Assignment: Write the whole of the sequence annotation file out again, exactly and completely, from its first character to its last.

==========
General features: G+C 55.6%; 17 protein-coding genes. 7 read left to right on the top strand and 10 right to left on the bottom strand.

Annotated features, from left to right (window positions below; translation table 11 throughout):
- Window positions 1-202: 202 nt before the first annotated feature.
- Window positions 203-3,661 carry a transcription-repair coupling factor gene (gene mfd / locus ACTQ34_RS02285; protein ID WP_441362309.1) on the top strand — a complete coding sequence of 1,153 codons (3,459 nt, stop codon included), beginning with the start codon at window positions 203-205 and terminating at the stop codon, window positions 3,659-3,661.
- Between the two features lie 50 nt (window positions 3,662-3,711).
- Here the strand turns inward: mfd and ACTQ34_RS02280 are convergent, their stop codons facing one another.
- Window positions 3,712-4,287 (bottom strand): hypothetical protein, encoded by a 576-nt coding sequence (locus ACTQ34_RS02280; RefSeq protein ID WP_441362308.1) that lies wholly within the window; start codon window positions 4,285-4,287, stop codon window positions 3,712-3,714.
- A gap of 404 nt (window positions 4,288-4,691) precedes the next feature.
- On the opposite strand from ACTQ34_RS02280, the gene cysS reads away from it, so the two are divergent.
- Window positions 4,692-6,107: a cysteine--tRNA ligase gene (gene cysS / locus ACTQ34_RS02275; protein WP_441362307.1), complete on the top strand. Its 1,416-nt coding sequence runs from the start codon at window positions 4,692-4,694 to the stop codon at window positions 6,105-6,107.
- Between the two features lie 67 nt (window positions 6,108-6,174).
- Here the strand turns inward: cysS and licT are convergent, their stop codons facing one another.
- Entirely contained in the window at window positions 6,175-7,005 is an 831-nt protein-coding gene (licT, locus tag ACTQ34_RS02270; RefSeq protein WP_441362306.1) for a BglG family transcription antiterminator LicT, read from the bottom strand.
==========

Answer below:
General features: G+C 55.6%; 17 protein-coding genes. 7 read left to right on the top strand and 10 right to left on the bottom strand.

Annotated features, from left to right (window positions below; translation table 11 throughout):
- Window positions 1-202: 202 nt before the first annotated feature.
- Window positions 203-3,661 carry a transcription-repair coupling factor gene (gene mfd / locus ACTQ34_RS02285; protein ID WP_441362309.1) on the top strand — a complete coding sequence of 1,153 codons (3,459 nt, stop codon included), beginning with the start codon at window positions 203-205 and terminating at the stop codon, window positions 3,659-3,661.
- Between the two features lie 50 nt (window positions 3,662-3,711).
- Here the strand turns inward: mfd and ACTQ34_RS02280 are convergent, their stop codons facing one another.
- Window positions 3,712-4,287 (bottom strand): hypothetical protein, encoded by a 576-nt coding sequence (locus ACTQ34_RS02280; RefSeq protein ID WP_441362308.1) that lies wholly within the window; start codon window positions 4,285-4,287, stop codon window positions 3,712-3,714.
- A gap of 404 nt (window positions 4,288-4,691) precedes the next feature.
- On the opposite strand from ACTQ34_RS02280, the gene cysS reads away from it, so the two are divergent.
- Window positions 4,692-6,107: a cysteine--tRNA ligase gene (gene cysS / locus ACTQ34_RS02275; protein WP_441362307.1), complete on the top strand. Its 1,416-nt coding sequence runs from the start codon at window positions 4,692-4,694 to the stop codon at window positions 6,105-6,107.
- Between the two features lie 67 nt (window positions 6,108-6,174).
- Here the strand turns inward: cysS and licT are convergent, their stop codons facing one another.
- Entirely contained in the window at window positions 6,175-7,005 is an 831-nt protein-coding gene (licT, locus tag ACTQ34_RS02270; RefSeq protein WP_441362306.1) for a BglG family transcription antiterminator LicT, read from the bottom strand.